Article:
Egg Donation :)
• What Is Embryo Donation?
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Assisted Reproductive Technology
|What Is Embryo Donation?
It is where one couple donates their embryos to another infertile couple. Usually the donating couple has produced more embryos than they need through IVF treatment and have no further plans for them. Any baby that results from embryo donation is considered the child of the woman who carries and gives birth to it - and not the child of the donating couple. It is the same principle followed in sperm donation and egg donation. Embryo donation is essentially the same as adopting a child because the child is not genetically related to the new parents. However the major difference is that those parents get to experience the pregnancy; they are identified as the parents on the birth certificate and no one need ever know that a donated embryo was used.
It is estimated that over 600,000 embryos are currently in cryopreservation (techie term for being frozen) in the U.S. Many of these embryos are left over from fertility treatments and are no longer necessary because the genetic parents have decided their family is complete. But then, these couples are left with a dilemma. Should they let the embryos thaw and die, or should they donate them to embryo research or donate them to a couple who want them? Some choose embryo donation believing it a more compassionate way to deal with the unborn. Couples who choose to donate are not usually paid for their service, nor however do they incur any fees for arranging the donation. The adopting parents cover all costs.
Who Offers Embryo Donation?
The fertility clinic where you underwent treatment may offer the service. If not, contact a not-for-profit broker such as the National Embryo Donation Center (NEDC), who can coordinate the whole procedure for you. You will be asked to fill out a form and provide some medical and genetic history. You will be screened for a series of infectious diseases to rule out possible diseases in your embryos. If you are not available for screening your embryos will be labeled unscreened and the recipients must agree to accept the risks associated with this. At the same time you must decide what degree of contact, if any, you wish to have with the adopting family. You can choose the family your embryos go to based on open information, or donate anonymously. You will sign some documents relinquishing all your rights to the adopting family. Once the paperwork is in order the donation center will contact your fertility clinic and arrange to have the embryos shipped.
NEDC Criteria For Adoption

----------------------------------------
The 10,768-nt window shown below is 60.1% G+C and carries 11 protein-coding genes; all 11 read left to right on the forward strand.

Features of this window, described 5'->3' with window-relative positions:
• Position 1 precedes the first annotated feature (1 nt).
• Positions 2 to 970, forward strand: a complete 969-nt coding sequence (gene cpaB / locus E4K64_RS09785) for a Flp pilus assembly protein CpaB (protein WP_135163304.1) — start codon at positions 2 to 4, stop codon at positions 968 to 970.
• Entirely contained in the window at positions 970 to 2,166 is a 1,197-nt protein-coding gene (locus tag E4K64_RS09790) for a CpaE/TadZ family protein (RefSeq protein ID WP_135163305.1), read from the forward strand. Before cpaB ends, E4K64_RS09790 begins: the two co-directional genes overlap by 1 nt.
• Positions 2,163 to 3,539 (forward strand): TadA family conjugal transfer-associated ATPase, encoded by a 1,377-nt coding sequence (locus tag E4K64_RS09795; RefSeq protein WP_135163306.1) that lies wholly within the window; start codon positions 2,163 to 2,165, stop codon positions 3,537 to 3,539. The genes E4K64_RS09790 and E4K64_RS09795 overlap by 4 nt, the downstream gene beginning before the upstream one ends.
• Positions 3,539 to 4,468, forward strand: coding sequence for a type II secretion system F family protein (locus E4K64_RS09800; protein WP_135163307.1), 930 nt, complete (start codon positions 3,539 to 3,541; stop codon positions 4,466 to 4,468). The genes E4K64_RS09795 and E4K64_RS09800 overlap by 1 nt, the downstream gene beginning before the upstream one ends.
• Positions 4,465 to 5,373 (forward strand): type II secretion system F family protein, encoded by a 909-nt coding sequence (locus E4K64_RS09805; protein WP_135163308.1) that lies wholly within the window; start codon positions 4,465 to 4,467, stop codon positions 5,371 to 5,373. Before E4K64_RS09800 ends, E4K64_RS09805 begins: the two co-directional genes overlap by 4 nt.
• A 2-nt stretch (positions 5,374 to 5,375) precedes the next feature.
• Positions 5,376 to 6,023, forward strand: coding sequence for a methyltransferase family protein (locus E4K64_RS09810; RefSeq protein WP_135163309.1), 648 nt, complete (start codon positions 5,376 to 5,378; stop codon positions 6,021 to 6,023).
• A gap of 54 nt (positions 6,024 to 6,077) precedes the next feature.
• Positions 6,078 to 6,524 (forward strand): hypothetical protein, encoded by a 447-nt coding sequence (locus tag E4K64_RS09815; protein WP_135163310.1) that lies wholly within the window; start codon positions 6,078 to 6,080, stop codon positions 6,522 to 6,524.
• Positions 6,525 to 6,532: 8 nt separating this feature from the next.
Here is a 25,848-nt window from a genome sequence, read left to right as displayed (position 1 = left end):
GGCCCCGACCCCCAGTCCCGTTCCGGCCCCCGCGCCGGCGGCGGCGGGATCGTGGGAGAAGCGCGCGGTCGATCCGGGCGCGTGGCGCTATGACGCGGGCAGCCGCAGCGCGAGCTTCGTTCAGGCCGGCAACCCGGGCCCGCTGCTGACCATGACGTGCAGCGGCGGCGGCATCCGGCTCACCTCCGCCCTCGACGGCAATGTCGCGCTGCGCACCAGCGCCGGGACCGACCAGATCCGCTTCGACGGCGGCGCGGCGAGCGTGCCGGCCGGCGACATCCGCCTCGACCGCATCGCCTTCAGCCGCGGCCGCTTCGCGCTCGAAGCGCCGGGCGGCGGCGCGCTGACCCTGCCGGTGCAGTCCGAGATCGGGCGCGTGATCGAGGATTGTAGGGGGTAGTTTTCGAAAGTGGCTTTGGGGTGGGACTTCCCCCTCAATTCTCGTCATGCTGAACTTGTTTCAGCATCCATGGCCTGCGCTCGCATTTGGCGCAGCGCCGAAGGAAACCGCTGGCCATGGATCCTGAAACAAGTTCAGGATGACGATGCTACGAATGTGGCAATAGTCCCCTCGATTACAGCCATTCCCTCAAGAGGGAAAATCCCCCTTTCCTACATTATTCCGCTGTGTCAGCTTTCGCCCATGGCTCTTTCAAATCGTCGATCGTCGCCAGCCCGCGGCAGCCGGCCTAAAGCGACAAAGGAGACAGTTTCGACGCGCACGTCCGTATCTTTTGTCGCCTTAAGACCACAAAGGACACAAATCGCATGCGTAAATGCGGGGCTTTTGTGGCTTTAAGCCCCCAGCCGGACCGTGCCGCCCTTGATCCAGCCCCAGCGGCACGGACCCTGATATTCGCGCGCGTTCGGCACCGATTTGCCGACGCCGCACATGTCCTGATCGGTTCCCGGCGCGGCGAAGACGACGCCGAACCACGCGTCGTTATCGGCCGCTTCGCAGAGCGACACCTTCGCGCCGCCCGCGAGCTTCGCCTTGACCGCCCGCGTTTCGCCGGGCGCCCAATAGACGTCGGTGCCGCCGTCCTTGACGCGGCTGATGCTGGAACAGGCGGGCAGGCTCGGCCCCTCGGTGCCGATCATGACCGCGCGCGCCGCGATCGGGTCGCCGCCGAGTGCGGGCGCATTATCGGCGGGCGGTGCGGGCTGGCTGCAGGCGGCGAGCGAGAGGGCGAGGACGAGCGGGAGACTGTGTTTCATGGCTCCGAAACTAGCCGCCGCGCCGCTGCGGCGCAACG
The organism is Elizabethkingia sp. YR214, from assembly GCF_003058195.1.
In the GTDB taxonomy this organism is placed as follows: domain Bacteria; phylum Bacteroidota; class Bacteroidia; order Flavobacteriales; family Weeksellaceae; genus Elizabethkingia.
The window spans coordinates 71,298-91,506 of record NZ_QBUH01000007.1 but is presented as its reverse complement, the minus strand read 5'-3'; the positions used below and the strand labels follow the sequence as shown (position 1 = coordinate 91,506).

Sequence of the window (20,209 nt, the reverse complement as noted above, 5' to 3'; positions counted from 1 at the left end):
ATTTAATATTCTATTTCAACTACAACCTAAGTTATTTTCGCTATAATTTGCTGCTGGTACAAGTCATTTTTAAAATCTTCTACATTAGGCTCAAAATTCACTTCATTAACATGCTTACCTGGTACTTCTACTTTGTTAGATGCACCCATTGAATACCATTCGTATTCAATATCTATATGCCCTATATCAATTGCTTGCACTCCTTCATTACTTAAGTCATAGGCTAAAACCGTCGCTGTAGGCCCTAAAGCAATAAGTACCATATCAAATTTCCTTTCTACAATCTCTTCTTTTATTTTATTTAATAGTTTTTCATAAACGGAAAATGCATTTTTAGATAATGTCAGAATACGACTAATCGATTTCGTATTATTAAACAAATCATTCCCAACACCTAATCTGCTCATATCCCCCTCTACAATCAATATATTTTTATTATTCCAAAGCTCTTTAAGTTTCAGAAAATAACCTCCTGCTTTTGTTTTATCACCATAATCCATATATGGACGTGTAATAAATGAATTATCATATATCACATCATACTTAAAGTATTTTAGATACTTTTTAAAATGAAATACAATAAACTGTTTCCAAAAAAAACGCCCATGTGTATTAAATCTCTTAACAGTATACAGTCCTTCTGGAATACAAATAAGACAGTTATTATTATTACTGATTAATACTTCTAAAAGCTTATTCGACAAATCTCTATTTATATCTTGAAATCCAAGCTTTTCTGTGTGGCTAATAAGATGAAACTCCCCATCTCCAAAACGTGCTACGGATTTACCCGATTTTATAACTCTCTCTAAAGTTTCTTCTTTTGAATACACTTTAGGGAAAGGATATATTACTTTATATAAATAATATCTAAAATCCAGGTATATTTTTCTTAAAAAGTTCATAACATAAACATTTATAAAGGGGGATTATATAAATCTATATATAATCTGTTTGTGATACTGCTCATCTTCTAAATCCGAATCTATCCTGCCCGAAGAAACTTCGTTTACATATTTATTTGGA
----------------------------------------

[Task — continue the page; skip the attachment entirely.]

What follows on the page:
The NEDC work hard to ensure donor embryos go to a good home. The adopting mother should be healthy and able to carry a child, and the couple should demonstrate commitment to each other by being married. Other criteria:
• Couple should be married at least 3 years.
One American study showed that donor embryos are a much cheaper way of conceiving a healthy baby than egg donation. The average cost of a live birth by embryo donation is $22,000 compared to $41,000 for egg donation. Note: Usually it takes more than one IVF cycle to become pregnant, either with egg or embryo donation. Thus the key figure is not how much an IVF cycle costs, but how much it costs to achieve an actual live-birth.
According to the CDC, the overall live birth rate resulting from an embryo donation is 35 percent. The NEDC's live-birth rate is 50 percent. Not all embryos survive the thawing process, and not all thawed embryos are successfully transferred. However, for many women, it is still their greatest hope of experiencing a pregnancy.
Between 2 and 4 embryos are thawed for each IVF cycle. All of those thawed are implanted. As with any IVF protocol, there is some risk of having twins - although many consider this an advantage. What if you don't fall pregnant? Some embryo donation programs restrict the amount of transfers you can have. The NEDC limits couples to 3 attempts.
Currently the law states that adoption only covers the placement of a child after birth. For this reason, legal agreements instead of adoption agreements are used to cover donor embryos. While these agreements are considered binding, they do not not rule out possible legal complications down the road. While no cases have yet been filed by biological parents looking for their child back after birth, it doesn't mean it couldn't happen in the future (despite all the legal agreements). Or what if the resulting child is born with a birth defect? The potential for a lawsuit is great, which is why many fertility clinics shy away from offering the service.
The following non-profit organizations currently provide embryo adoption services in the United States:
National Embryo Donation Center (NEDC)
Snowflakes Embryo Adoption Program
Crystal Angels Embryo Adoption Services
Embryo Adoption Services of Cedar Park
National Fertility Support Center
Adoption and Fertility Resources
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